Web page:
We often gain new perspectives in conversation with others. Our creative intellect improves when we have strong professional and social circles. Increased creative cognition helps us solve problems or improve practices in our workspaces.

Reading about positive experiences and outcomes from networking motivates us to do more. Are you planning to attend a conference or another networking event soon? View our calendar to see where WSLH Proficiency Testing will be this spring. We look forward to seeing you at one of these conferences. In the meantime, we invite you to connect with us and our staff members on LinkedIn.

This article is featured in our monthly newsletter, The MedLab Retriever. Sign up to receive your digest of clinical lab news, memes, and more:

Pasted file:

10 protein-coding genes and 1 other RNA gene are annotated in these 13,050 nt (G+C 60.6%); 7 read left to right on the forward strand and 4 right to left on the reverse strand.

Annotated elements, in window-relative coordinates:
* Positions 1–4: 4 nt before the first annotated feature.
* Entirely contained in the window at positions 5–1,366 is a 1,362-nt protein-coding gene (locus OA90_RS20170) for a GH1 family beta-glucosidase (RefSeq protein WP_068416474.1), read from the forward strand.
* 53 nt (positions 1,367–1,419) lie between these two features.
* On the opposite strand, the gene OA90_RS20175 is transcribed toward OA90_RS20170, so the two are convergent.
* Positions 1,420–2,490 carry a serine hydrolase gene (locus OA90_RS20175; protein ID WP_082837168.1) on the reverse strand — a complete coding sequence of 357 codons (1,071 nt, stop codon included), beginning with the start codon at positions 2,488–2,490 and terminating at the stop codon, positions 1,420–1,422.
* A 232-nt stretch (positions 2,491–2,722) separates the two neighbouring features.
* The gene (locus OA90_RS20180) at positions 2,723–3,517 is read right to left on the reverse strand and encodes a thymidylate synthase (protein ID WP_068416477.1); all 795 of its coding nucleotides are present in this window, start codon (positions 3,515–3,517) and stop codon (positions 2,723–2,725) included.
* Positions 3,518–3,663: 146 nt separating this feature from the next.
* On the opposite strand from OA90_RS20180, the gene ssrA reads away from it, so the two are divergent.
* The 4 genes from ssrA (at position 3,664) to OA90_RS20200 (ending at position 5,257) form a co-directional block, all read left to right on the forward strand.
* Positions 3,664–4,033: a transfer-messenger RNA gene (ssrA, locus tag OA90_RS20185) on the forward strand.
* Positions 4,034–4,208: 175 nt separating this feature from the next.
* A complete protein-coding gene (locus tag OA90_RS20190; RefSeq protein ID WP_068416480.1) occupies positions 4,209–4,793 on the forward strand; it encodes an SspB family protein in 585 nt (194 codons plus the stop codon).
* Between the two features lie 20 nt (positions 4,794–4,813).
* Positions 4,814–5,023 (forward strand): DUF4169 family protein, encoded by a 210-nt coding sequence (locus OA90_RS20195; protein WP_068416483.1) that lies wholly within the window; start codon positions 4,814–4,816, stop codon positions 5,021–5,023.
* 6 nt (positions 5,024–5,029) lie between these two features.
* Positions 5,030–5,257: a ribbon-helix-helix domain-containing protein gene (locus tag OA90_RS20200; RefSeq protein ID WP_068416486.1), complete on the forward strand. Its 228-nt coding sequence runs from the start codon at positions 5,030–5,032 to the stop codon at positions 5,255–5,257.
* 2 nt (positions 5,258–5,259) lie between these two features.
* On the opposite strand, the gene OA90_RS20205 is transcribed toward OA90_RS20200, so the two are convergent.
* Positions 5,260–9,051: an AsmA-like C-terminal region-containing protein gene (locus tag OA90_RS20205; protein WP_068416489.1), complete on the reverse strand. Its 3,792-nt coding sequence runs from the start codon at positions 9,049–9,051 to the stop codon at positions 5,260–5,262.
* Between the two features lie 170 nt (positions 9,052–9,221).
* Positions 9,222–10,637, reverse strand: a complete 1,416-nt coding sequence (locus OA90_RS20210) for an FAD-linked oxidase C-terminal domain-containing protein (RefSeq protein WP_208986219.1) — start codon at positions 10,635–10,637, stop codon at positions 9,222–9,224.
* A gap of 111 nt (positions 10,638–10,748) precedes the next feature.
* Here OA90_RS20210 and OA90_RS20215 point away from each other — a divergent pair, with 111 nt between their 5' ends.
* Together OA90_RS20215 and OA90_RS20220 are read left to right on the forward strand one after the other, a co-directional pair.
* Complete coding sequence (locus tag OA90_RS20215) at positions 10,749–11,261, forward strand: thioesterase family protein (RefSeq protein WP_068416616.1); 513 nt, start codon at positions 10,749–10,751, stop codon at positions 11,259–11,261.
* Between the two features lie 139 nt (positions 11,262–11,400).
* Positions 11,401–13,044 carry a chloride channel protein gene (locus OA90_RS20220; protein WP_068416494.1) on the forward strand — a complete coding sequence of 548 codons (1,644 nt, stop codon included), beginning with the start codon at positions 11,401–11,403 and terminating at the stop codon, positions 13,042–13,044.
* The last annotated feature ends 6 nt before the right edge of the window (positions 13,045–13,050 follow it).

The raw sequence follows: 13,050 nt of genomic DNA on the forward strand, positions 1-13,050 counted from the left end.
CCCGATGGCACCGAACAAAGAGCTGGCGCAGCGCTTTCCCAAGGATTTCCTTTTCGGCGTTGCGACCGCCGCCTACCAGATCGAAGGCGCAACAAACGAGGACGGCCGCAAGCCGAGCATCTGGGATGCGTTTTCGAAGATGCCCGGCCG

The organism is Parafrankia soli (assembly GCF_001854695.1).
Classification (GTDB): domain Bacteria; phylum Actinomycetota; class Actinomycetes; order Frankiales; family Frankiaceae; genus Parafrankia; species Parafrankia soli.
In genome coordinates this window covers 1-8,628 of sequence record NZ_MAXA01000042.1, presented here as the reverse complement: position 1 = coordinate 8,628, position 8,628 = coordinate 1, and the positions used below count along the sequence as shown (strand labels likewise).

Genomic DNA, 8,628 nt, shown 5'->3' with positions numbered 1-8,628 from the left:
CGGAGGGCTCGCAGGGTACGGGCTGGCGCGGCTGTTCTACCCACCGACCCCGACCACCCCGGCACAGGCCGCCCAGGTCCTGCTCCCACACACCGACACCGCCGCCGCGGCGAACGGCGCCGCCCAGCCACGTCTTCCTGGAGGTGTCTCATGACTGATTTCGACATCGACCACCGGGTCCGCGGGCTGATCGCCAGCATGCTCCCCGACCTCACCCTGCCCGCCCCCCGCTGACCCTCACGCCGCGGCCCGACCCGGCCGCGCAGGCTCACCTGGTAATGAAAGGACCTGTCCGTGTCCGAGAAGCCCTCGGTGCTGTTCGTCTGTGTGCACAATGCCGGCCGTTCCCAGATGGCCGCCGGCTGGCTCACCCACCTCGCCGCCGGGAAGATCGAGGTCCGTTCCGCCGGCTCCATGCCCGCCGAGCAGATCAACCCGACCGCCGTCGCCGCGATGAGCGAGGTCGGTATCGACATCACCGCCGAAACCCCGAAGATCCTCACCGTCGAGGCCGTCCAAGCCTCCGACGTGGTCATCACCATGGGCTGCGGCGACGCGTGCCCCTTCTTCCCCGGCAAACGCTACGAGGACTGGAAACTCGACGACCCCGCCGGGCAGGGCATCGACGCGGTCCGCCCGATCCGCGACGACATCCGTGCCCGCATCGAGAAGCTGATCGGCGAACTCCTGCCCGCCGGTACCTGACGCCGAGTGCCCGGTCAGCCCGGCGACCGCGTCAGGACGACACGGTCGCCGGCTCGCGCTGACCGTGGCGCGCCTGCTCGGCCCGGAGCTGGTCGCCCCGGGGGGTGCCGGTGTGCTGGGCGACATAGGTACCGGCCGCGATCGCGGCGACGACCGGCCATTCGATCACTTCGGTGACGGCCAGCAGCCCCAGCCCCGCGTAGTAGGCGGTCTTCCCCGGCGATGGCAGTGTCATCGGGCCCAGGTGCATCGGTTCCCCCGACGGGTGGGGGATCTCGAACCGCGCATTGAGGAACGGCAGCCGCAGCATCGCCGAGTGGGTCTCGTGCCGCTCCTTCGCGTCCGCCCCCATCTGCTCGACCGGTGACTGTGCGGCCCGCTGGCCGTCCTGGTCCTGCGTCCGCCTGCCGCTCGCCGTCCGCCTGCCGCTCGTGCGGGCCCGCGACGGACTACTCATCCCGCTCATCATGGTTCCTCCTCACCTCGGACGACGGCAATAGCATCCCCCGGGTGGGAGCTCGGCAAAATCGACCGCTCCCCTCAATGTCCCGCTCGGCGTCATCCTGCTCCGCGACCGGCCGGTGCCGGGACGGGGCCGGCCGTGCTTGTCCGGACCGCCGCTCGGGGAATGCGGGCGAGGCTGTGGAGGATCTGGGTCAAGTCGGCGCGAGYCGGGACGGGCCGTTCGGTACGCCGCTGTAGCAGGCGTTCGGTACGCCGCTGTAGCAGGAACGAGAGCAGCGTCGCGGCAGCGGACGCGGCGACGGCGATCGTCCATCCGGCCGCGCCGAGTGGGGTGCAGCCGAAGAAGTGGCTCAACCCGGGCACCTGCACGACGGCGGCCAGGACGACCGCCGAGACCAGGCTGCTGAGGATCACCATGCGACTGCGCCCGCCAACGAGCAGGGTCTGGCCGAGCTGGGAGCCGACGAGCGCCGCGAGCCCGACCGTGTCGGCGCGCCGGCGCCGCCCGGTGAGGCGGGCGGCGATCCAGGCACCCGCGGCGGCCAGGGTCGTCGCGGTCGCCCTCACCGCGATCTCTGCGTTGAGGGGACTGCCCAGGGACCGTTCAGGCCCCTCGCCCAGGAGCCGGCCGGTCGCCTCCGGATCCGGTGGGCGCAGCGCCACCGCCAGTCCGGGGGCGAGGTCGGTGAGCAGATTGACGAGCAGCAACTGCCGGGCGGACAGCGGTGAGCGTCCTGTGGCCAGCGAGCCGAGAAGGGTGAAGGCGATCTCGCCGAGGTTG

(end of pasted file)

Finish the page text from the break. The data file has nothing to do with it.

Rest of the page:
Bringing you clinical lab features, news, and updates via the WSLH PT Blog! If you are interested in receiving an email digest of news along with curated staff picks from around the internet, sign up for WSLH PT’s monthly newsletter, The MedLab Retriever.

Even A PT Provider May Experience An Audit

What policies and processes are in place in your laboratory? In preparation for a laboratory inspection, this is the question you have at the forefront of your mind. We also have this question at the forefront of our minds too, but for different intentions and outcomes. A proficiency testing provider may experience a routine audit, as well as annual reviews of accepted analytes conducted by an accreditation agency, such as those conducted by the College of American Pathologists (CAP). The purpose of a proficiency testing audit is to provide you with the best experience when it comes to participating in our proficiency testing services. These processes of review and approval assure that you can use our proficiency testing services alongside your accreditation agency. In this article, we share with you an overview of the auditing process, and how it impacts you, the clinical laboratory.